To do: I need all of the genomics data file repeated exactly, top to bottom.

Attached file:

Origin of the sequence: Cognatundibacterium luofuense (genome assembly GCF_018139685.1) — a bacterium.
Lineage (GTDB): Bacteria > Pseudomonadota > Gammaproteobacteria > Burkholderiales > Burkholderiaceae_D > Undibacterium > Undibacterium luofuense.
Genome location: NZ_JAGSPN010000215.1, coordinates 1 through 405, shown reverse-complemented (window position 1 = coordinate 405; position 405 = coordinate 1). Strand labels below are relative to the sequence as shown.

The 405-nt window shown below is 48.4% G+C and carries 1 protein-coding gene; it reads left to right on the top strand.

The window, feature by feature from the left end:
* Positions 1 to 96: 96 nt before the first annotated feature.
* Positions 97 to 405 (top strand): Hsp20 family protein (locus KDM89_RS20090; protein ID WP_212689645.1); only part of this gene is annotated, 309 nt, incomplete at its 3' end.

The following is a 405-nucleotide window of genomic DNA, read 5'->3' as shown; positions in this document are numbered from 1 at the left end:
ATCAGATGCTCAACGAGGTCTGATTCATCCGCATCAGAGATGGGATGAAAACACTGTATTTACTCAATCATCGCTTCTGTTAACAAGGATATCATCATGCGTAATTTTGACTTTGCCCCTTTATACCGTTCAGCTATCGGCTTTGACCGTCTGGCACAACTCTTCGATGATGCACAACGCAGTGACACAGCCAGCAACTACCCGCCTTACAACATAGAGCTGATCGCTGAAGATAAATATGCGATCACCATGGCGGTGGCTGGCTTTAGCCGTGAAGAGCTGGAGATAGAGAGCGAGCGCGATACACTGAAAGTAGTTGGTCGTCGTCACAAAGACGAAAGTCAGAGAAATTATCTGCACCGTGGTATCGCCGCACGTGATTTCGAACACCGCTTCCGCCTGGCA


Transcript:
Origin of the sequence: Cognatundibacterium luofuense (genome assembly GCF_018139685.1) — a bacterium.
Lineage (GTDB): Bacteria > Pseudomonadota > Gammaproteobacteria > Burkholderiales > Burkholderiaceae_D > Undibacterium > Undibacterium luofuense.
Genome location: NZ_JAGSPN010000215.1, coordinates 1 through 405, shown reverse-complemented (window position 1 = coordinate 405; position 405 = coordinate 1). Strand labels below are relative to the sequence as shown.

The 405-nt window shown below is 48.4% G+C and carries 1 protein-coding gene; it reads left to right on the top strand.

The window, feature by feature from the left end:
* Positions 1 to 96: 96 nt before the first annotated feature.
* Positions 97 to 405 (top strand): Hsp20 family protein (locus KDM89_RS20090; protein ID WP_212689645.1); only part of this gene is annotated, 309 nt, incomplete at its 3' end.

The following is a 405-nucleotide window of genomic DNA, read 5'->3' as shown; positions in this document are numbered from 1 at the left end:
ATCAGATGCTCAACGAGGTCTGATTCATCCGCATCAGAGATGGGATGAAAACACTGTATTTACTCAATCATCGCTTCTGTTAACAAGGATATCATCATGCGTAATTTTGACTTTGCCCCTTTATACCGTTCAGCTATCGGCTTTGACCGTCTGGCACAACTCTTCGATGATGCACAACGCAGTGACACAGCCAGCAACTACCCGCCTTACAACATAGAGCTGATCGCTGAAGATAAATATGCGATCACCATGGCGGTGGCTGGCTTTAGCCGTGAAGAGCTGGAGATAGAGAGCGAGCGCGATACACTGAAAGTAGTTGGTCGTCGTCACAAAGACGAAAGTCAGAGAAATTATCTGCACCGTGGTATCGCCGCACGTGATTTCGAACACCGCTTCCGCCTGGCA